Attorney General Martha Coakley Delivers Welcoming Remarks at High Technology Crime Meeting
"In the 21 st century, we see a digital component in almost every criminal case, whether it is the use of a cell phone, a computer or a GPS device. At the same time, cyber security and the ability to safeguard personal or other confidential information stored on computer or online is of critical importance," said Attorney General Martha Coakley. "The network of professionals organized by HTCIA is tremendously useful as a means to share best practices and to facilitate public-private partnerships."
The High Technology Crime Investigation Association (HTCIA) encourages the education, training and networking of professionals in the field of high tech investigations and is the largest non-profit international organization of its kind. The New England chapter was founded in 1994, and since then has facilitated regular meetings of local investigators to communicate, share information and train others in the field. Staff in Attorney General Coakley's Cyber Crime Division are members of the association.
In her welcoming remarks, Attorney General Coakley highlighted the progress that has been made in investigating cyber crimes since the introduction of the "Massachusetts Strategic Plan for Cyber Crime" in the fall of 2007. This initiative, along with the networking and training by the HTCIA, has led to success in many investigations and prosecutions involving advanced technology.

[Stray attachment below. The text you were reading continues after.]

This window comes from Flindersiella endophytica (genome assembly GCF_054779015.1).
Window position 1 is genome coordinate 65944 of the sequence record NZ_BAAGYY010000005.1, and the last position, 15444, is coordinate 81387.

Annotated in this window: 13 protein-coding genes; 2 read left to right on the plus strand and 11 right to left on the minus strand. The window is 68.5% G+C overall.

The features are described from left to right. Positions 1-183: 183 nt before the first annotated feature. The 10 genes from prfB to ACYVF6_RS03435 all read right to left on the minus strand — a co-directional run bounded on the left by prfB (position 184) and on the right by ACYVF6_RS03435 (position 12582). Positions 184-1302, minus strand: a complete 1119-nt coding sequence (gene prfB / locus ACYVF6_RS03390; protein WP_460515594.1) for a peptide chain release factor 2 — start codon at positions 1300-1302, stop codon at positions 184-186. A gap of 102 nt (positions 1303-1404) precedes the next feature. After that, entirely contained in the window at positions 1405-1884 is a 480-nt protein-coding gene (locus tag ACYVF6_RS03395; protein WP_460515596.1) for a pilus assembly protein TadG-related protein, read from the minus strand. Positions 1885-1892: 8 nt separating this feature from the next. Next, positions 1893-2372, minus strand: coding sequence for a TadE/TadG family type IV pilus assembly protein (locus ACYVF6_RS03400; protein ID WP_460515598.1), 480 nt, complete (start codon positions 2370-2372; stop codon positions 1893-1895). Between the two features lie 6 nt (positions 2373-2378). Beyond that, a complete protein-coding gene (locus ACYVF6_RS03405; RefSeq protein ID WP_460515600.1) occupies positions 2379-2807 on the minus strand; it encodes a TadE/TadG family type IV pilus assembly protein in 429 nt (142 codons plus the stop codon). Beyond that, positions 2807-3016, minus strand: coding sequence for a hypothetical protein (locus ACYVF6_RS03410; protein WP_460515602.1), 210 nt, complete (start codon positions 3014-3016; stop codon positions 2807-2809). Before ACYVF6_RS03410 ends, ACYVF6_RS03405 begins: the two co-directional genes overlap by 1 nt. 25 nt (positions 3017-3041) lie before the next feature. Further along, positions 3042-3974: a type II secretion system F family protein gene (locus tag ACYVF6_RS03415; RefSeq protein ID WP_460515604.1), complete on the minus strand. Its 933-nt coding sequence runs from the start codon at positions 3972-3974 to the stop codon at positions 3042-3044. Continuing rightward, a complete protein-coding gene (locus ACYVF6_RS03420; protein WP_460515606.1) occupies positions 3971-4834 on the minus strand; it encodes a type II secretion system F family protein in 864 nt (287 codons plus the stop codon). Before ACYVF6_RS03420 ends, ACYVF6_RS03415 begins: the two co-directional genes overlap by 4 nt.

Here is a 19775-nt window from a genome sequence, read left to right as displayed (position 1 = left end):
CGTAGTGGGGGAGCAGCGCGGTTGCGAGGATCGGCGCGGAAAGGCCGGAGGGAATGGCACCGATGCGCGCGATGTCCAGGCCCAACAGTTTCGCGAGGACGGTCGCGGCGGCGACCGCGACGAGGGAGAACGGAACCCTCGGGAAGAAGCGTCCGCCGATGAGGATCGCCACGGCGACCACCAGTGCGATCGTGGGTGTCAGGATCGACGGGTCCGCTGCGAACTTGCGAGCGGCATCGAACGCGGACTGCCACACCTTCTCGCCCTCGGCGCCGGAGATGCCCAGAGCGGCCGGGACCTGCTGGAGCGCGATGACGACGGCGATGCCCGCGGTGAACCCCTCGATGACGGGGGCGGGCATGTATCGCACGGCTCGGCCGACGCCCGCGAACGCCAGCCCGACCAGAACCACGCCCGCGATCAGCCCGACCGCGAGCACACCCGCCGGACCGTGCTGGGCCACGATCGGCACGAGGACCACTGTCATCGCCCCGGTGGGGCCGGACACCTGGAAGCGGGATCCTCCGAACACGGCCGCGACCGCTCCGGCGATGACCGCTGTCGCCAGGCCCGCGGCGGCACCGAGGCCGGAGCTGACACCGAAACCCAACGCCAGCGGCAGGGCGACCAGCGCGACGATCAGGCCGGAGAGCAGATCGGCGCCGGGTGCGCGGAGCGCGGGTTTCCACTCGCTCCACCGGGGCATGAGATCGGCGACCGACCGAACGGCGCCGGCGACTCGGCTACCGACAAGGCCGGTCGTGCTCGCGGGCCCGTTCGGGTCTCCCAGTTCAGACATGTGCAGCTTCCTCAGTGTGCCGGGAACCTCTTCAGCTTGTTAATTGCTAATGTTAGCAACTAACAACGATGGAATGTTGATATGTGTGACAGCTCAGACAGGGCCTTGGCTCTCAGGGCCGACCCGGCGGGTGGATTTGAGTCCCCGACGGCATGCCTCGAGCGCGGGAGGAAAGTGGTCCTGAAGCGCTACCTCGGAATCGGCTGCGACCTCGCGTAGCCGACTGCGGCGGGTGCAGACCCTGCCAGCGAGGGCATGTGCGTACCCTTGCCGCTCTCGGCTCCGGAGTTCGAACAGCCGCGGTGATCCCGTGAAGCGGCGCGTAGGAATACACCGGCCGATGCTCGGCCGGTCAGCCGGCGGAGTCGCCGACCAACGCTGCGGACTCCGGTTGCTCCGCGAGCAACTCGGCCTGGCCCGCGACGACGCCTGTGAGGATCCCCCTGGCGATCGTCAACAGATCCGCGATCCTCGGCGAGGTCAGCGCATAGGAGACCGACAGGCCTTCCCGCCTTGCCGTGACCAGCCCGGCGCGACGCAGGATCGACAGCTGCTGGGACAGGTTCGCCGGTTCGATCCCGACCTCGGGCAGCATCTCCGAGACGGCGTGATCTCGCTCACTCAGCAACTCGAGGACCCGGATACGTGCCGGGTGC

Since taking office in January 2007, Attorney General Coakley has made prevention and prosecution of cyber crime a priority of her administration, beginning by establishing a Cyber Crime Division within the office's Criminal Bureau. In late 2007, Attorney General Coakley introduced the "Massachusetts Strategic Plan for Cyber Crime," designed to help the Commonwealth develop a statewide capacity to prevent, investigate, and prosecute crimes with a cyber component. The Attorney General's Office holds quarterly meetings to train and educate law enforcement officials on the latest computer forensic investigative techniques and has currently trained over 1,000 local law enforcement officers and cyber crime experts from across the nation. On September 15, 2009, Attorney General Coakley announced the opening of the new state-of-the-art Computer Forensics Lab in Boston, which is part of the Cyber Crime Initiative and is designed to develop a statewide capacity to deal with cyber crime and more efficiently process digital evidence that is present in virtually every investigation.
The New England Chapter Meeting of HTCIA was held this morning, on the 21 st Floor of One Ashburton Place, in Boston, from 8:45 AM to 4:30 PM. One hundred HTCIA New England Chapter members attended today's event, including Attorney General Coakley's entire Cyber Crime Division staff.